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If you think about it, excessively many people spend money they have not earned, to buy things they do not want, to impress people they do not like.

downloadSimplicity! Such a good concept and it allows for a much more peaceful existence when practiced. But what is simplicity?

Simplicity means centering in on that which is important and letting go of the rest. It can mean living with few possessions and entanglements, but more broadly it is an attitude, an approach to life.

Simplicity allows us to consume less. It differentiates needs from wants and places a priority on the needs of others over our own wants. It also allows us to accomplish more of what really matters. When we approach a task or conversation with an attitude of simplicity, we strive to keep ourselves focused on the essential core rather than getting lost in a clutter of distractions and embellishments. We listen for the same in the words of other people. Simplicity helps us to maintain clarity of mind and purpose.

Even if money brings us happiness, it tends to be the kind which money can buy, material things and sensory experiences. And these, we discover, become a source of suffering themselves. So far as actual possessions are concerned, for example, we must admit that often they cause us more, not less, difficulties in life.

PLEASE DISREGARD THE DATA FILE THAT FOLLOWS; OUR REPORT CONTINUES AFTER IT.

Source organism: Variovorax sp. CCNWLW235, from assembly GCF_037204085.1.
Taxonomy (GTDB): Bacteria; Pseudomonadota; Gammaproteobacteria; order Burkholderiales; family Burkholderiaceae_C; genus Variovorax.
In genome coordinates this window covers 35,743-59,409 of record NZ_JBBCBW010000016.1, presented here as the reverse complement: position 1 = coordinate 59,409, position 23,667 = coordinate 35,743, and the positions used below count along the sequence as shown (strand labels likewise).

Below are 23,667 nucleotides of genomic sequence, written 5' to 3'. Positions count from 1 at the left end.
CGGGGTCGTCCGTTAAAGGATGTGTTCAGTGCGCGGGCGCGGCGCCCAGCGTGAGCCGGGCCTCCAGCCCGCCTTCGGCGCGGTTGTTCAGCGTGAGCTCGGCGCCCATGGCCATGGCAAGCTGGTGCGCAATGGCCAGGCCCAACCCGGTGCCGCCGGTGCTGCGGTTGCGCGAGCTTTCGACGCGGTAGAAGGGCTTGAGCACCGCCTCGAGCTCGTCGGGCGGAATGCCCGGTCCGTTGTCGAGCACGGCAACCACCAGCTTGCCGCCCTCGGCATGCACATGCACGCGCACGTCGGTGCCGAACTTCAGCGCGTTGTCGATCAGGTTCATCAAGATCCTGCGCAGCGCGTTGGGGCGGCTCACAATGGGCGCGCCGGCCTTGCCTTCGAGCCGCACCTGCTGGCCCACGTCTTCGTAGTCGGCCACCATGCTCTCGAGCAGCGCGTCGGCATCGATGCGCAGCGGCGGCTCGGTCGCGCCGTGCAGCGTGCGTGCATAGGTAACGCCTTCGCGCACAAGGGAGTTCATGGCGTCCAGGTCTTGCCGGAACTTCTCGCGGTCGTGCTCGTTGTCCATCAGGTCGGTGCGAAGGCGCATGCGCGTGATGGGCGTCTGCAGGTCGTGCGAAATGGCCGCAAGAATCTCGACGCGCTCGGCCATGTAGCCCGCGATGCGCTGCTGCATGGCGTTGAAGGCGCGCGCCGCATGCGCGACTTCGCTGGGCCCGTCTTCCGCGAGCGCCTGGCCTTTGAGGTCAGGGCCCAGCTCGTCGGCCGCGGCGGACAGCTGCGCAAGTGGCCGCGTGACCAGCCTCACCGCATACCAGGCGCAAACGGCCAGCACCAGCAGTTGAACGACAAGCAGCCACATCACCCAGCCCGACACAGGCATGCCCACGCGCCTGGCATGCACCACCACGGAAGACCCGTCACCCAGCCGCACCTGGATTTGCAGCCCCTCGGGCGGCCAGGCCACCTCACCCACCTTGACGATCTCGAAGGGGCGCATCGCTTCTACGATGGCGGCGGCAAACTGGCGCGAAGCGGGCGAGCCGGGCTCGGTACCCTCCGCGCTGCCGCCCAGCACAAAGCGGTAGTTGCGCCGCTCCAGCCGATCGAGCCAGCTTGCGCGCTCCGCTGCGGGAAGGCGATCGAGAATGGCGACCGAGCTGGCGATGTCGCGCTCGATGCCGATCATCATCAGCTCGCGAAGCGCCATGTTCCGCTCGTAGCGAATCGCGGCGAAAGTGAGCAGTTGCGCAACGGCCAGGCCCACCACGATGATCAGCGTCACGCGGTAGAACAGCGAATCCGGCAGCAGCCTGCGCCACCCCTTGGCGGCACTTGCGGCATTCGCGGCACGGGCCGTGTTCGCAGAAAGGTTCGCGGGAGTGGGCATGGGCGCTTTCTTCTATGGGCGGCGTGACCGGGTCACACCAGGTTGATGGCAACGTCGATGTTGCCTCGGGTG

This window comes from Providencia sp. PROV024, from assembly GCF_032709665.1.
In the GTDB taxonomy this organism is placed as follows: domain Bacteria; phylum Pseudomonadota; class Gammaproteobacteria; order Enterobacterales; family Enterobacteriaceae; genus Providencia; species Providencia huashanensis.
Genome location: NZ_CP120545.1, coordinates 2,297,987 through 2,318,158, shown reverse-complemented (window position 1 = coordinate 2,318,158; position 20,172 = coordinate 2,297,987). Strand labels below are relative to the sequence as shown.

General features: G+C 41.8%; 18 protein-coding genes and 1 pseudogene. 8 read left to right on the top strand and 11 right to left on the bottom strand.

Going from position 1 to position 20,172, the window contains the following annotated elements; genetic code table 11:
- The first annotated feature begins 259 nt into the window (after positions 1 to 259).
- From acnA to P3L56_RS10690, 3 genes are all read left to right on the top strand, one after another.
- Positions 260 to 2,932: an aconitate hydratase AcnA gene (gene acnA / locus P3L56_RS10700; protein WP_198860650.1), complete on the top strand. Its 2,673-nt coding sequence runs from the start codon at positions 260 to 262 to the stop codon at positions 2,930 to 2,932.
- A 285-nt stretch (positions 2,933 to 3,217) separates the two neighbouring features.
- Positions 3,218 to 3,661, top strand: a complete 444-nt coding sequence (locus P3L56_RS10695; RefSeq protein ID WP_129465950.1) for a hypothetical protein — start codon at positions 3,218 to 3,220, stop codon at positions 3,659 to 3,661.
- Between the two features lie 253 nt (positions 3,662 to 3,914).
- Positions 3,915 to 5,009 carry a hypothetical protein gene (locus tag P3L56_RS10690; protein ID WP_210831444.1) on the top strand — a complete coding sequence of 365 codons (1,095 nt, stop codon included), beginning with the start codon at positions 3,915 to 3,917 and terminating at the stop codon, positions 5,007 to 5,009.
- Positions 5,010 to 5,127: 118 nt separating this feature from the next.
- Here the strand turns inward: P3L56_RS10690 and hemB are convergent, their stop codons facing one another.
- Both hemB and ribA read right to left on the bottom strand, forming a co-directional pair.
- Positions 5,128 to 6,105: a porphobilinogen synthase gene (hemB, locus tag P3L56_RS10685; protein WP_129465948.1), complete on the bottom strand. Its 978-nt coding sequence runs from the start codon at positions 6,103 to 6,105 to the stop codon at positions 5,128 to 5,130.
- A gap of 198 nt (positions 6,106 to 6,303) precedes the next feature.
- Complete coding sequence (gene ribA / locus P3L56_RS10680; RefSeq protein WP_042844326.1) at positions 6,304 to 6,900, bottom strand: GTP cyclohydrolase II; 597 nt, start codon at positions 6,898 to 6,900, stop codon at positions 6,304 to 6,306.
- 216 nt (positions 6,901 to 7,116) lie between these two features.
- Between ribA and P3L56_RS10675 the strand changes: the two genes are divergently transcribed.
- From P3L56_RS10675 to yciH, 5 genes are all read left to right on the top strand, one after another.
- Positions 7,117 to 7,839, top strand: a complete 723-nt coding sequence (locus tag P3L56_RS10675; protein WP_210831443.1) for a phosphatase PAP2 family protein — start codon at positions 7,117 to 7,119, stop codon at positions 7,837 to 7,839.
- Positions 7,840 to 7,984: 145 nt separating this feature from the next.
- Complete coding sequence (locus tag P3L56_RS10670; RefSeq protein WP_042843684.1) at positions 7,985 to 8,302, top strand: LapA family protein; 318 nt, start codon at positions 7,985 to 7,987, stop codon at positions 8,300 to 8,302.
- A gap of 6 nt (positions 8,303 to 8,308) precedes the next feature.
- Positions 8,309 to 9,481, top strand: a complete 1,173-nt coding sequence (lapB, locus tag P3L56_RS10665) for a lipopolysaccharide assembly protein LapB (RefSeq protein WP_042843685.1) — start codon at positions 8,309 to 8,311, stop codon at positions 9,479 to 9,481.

The car breaks down, we lose our money, our most precious belongings are stolen, our house is damaged by fire. Either that or we suffer because we worry about these things happening. If this were not the case–if in fact such actions and circumstances did not contain within them the seed of suffering–the more we indulged in them, the greater our happiness would be, just as pain increases the more we endure the causes of pain.

But such is not the case. In fact, while occasionally we may feel we have found perfect happiness of this sort, this seeming perfection turns out to be as ephemeral as a drop of dew on a leaf, shining brilliantly one moment, gone the next.

 

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